Geysir, also known as The Great Geysir, was the first geothermal water spout described in a printed source. It derives its name from the Icelandic word meaning to gush, and in turn gave the English word geyser, for any periodically spouting hot spring. Accounts of hot springs in the Haukadalur region where Geysir is located date back to 1294. The two guide books I had and the Wikipedia had different numbers for how high the spouts used to be – 60 meters, 80 meters, 170 meters. Although they may all be correct, as the size and frequency has varied over the years as the geothermal characteristics of the area have changed. At the moment, Geysir is dormant. The Wikipedia article did have some interesting discussion of things that had been done to induce geyserism. Who knew?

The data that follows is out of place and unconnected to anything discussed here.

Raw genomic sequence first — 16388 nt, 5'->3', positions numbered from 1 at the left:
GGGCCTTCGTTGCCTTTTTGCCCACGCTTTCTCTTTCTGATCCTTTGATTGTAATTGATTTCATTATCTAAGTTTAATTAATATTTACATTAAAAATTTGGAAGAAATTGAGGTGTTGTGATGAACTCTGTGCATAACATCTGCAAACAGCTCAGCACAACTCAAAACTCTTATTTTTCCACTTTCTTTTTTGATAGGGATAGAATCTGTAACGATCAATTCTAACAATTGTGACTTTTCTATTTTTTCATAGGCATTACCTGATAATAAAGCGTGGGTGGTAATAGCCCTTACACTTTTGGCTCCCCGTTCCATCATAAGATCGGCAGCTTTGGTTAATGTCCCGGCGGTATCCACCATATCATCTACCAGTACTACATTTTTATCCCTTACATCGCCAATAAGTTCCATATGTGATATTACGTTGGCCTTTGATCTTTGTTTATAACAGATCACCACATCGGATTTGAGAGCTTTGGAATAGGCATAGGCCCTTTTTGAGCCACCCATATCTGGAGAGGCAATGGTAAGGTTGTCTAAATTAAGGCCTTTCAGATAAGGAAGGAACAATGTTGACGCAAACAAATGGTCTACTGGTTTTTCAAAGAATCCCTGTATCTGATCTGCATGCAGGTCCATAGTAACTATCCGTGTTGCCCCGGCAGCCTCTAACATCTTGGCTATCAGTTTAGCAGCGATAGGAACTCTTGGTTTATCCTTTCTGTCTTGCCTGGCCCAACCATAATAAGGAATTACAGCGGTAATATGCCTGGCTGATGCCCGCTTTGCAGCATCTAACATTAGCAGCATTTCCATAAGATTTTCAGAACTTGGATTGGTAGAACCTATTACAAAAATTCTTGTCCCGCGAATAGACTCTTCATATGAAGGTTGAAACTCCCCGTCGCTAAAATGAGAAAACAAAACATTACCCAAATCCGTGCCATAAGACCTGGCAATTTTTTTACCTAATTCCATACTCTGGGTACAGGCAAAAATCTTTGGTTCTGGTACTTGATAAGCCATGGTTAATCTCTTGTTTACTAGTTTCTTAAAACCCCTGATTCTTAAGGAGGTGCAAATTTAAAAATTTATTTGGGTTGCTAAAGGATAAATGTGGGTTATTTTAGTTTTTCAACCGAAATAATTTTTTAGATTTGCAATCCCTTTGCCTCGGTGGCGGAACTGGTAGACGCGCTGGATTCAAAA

However, there is an obliging neighbor, Strokkur – the churn – that goes off every five-ish minutes, shooting up 20 to 30 meters. It’s one of those captivatingly irregularly regular things that you can’t quite walk away from because it.just.might.go.again. No, I’m not going to stand here and wait. But it’s so cool to see! Just one more. WOOOO! OK, now we’re going to go. Really. OHWHOA there it goes again!
There were other pools, and steaming vents, and signs warning not to put your hand in the water because (duh) it’s hot. It’s one of the major tourist attractions, as it’s an impressive and scenic display of geothermal power, and it’s not far from Reykjavík, and a large modern visitors’ center with dining options and a massive gift shop has gone in just across the street to service the masses. There’s also a hotel, which is being expanded. There was no fee to walk around the Geysir area, although apparently there has been some talk of having one. My sister had visited when she’d been an exchange student and none of the facilities were there. She thought maybe a board walk where the brick path is now, but you pretty much just pulled over on the side of the road and tromped about.